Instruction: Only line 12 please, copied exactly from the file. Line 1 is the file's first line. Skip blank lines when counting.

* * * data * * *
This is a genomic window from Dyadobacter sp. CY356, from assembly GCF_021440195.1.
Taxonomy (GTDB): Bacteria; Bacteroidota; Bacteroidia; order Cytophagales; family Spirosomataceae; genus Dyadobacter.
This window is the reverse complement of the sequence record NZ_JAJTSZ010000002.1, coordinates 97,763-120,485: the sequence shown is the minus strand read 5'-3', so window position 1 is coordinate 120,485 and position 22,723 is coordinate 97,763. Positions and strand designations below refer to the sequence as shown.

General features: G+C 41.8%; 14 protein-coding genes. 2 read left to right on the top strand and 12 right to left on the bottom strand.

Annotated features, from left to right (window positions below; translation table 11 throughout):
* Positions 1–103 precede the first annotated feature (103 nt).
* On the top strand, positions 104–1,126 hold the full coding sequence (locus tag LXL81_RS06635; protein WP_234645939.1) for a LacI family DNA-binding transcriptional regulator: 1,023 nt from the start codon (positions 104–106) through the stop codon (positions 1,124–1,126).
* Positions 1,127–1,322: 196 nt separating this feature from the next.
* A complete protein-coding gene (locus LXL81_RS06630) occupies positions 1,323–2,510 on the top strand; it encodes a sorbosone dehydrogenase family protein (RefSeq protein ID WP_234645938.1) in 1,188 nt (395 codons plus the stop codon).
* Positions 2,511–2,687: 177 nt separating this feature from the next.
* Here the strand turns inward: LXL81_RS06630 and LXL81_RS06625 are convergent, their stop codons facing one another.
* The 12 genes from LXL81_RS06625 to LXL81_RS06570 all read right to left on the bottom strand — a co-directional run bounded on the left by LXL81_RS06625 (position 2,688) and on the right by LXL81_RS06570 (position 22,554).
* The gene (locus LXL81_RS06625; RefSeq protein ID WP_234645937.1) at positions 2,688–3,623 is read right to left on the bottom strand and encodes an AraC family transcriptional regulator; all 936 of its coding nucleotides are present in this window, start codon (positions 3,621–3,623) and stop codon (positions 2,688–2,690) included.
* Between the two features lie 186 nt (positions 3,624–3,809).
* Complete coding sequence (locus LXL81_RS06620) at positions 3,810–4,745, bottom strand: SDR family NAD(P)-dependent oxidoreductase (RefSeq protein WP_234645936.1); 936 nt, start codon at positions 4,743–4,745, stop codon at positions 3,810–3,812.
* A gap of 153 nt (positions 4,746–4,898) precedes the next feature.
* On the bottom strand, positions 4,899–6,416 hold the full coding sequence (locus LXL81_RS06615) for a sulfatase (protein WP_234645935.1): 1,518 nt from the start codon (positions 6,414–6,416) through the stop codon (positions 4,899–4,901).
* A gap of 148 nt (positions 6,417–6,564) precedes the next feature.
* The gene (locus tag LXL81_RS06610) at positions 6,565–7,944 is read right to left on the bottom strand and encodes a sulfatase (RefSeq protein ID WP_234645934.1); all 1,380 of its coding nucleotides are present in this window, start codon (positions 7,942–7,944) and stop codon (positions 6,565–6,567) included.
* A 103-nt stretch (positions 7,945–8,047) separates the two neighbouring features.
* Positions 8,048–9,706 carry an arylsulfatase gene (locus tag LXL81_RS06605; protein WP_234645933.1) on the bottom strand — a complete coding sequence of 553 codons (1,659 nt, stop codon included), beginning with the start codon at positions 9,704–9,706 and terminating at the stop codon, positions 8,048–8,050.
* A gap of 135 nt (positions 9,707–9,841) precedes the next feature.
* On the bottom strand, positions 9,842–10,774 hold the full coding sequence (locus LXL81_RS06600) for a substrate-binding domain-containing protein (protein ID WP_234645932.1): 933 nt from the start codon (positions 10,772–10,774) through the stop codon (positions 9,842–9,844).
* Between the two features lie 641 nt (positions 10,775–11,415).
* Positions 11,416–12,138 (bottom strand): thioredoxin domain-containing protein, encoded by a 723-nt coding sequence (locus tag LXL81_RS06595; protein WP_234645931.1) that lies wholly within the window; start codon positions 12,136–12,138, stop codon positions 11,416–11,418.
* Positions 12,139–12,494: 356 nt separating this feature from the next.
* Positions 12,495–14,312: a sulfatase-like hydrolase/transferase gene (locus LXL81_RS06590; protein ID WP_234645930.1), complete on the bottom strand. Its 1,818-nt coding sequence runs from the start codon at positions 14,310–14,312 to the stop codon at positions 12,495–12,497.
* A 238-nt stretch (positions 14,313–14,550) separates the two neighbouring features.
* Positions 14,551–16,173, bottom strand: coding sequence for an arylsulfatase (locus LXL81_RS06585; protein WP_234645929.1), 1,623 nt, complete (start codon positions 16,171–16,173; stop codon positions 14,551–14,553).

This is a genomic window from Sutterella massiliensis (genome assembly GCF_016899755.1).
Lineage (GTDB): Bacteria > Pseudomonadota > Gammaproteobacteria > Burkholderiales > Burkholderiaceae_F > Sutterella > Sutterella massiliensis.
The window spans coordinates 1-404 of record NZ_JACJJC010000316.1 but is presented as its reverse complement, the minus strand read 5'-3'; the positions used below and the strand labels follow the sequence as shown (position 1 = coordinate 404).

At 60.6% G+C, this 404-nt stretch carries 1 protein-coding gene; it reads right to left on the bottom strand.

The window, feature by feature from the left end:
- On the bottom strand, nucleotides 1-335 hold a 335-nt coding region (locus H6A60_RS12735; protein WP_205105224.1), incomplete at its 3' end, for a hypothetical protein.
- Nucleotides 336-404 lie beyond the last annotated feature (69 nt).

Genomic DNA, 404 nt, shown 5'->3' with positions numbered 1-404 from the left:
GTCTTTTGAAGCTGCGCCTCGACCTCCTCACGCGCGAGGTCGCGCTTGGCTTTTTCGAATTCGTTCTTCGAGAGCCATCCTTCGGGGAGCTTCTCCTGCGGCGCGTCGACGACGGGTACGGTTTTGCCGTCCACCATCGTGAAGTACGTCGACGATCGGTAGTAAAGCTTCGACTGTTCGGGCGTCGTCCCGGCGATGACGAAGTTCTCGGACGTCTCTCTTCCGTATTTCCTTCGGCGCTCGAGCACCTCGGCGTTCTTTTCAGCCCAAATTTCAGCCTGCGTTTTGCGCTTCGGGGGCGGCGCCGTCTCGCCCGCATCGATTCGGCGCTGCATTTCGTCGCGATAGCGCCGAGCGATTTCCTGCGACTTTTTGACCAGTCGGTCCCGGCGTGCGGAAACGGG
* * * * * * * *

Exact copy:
* The 12 genes from LXL81_RS06625 to LXL81_RS06570 all read right to left on the bottom strand — a co-directional run bounded on the left by LXL81_RS06625 (position 2,688) and on the right by LXL81_RS06570 (position 22,554).